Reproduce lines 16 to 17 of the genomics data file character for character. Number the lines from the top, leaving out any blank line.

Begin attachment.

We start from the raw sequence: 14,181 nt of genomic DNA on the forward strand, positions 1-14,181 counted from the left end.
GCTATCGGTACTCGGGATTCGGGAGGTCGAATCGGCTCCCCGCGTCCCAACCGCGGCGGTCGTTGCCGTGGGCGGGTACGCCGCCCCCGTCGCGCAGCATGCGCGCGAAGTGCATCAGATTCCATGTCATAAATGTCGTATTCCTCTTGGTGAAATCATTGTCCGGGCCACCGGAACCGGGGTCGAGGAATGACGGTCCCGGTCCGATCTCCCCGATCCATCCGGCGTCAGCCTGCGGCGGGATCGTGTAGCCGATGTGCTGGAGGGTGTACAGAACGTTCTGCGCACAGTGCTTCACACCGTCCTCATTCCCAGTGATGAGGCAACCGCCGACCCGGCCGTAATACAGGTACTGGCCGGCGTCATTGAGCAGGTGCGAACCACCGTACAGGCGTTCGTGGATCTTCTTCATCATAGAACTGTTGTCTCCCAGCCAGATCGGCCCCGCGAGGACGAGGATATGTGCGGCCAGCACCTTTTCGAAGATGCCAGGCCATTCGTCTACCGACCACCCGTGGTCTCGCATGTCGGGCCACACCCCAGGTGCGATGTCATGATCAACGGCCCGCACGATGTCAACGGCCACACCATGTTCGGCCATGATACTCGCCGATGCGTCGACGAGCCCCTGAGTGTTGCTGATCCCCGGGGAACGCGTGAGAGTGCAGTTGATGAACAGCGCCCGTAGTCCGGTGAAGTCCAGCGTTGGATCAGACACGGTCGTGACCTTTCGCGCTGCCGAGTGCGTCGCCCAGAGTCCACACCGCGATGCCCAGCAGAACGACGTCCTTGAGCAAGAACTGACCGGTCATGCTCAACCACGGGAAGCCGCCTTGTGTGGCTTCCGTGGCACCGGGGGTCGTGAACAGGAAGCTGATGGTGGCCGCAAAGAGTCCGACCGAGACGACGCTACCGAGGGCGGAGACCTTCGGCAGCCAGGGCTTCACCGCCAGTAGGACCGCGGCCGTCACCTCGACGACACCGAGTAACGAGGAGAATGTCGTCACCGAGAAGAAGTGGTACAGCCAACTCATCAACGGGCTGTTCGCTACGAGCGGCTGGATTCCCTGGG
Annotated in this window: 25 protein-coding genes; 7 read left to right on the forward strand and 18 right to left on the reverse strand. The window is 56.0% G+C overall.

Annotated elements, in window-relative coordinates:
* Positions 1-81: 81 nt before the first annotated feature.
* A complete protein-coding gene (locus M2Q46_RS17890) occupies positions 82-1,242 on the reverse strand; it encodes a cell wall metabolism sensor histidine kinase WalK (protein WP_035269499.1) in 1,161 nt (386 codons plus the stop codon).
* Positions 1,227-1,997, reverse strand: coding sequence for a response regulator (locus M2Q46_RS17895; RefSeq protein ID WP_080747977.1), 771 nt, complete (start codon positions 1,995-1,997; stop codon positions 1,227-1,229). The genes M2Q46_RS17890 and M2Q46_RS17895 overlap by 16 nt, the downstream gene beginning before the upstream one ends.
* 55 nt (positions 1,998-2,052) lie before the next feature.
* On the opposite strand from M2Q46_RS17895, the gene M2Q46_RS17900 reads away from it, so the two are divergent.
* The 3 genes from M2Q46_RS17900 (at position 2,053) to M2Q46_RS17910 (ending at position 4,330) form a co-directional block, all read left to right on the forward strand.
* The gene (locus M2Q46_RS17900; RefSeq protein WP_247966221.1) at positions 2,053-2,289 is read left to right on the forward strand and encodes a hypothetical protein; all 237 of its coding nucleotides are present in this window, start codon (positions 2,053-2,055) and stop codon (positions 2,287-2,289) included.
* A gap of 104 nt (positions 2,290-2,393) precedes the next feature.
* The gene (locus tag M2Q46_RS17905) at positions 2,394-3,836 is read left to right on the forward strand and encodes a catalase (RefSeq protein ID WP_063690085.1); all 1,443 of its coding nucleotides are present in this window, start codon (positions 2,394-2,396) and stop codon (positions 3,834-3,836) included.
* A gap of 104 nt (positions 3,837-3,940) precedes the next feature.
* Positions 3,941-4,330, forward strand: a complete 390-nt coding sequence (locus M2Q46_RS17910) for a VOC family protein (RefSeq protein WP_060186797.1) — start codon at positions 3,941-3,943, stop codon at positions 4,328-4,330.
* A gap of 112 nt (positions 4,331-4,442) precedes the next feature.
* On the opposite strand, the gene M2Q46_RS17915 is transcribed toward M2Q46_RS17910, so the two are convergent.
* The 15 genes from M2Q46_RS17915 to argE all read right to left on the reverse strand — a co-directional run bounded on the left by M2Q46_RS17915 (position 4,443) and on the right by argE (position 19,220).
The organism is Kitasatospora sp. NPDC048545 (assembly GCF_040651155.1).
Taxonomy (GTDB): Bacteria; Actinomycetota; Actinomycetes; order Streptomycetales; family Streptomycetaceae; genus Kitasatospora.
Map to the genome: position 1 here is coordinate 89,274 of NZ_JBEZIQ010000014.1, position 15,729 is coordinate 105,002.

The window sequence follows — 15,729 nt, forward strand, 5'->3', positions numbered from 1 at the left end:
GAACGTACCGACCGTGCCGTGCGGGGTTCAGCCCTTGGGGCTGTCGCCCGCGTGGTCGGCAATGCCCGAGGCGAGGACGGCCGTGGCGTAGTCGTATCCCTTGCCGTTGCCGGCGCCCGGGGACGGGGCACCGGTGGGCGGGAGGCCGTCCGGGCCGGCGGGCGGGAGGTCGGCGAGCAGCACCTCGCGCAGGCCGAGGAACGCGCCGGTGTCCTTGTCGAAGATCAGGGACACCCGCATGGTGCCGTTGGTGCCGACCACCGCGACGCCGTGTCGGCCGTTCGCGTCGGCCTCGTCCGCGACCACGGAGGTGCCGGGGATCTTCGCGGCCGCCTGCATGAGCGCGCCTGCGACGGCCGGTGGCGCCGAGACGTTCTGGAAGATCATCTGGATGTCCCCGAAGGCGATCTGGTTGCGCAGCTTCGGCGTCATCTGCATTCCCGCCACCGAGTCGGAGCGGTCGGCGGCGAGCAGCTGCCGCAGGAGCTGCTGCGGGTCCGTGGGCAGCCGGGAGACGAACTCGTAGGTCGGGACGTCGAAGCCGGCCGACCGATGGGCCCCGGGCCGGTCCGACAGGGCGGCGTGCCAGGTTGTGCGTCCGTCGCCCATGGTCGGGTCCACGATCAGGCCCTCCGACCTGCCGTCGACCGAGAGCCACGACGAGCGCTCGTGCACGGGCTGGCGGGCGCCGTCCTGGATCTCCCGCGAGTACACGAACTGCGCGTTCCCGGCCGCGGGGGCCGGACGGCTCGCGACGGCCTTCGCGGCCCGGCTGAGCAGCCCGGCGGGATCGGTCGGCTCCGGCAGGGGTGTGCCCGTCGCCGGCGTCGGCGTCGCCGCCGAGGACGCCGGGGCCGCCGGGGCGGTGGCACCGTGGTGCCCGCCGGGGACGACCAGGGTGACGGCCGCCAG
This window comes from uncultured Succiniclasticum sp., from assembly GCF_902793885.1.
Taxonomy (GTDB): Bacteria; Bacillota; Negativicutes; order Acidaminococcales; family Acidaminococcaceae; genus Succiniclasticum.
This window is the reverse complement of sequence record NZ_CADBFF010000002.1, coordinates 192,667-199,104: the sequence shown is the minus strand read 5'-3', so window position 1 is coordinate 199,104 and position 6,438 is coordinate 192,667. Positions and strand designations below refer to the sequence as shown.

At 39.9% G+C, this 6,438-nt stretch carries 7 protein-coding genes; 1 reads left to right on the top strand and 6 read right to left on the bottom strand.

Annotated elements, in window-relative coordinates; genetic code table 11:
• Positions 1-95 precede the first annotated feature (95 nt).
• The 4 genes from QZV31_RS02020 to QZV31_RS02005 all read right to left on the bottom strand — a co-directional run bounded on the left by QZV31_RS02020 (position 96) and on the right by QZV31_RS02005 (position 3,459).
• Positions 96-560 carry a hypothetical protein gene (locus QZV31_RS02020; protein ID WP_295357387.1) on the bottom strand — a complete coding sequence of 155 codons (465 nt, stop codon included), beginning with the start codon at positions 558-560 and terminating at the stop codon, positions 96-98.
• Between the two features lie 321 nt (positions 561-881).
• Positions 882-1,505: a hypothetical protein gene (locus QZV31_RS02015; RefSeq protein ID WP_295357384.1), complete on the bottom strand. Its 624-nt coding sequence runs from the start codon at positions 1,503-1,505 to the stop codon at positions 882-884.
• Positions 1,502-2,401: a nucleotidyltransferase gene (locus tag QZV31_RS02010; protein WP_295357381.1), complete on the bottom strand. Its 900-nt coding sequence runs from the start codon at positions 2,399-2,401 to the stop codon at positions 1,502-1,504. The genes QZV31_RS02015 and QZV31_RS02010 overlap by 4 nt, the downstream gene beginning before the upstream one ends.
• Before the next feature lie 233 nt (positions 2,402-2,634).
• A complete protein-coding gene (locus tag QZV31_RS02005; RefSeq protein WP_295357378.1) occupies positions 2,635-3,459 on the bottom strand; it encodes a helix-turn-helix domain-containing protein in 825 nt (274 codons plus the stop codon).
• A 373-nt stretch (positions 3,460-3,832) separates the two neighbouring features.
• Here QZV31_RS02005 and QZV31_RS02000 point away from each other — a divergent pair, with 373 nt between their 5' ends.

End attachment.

* A gap of 112 nt (positions 4,331-4,442) precedes the next feature.
* On the opposite strand, the gene M2Q46_RS17915 is transcribed toward M2Q46_RS17910, so the two are convergent.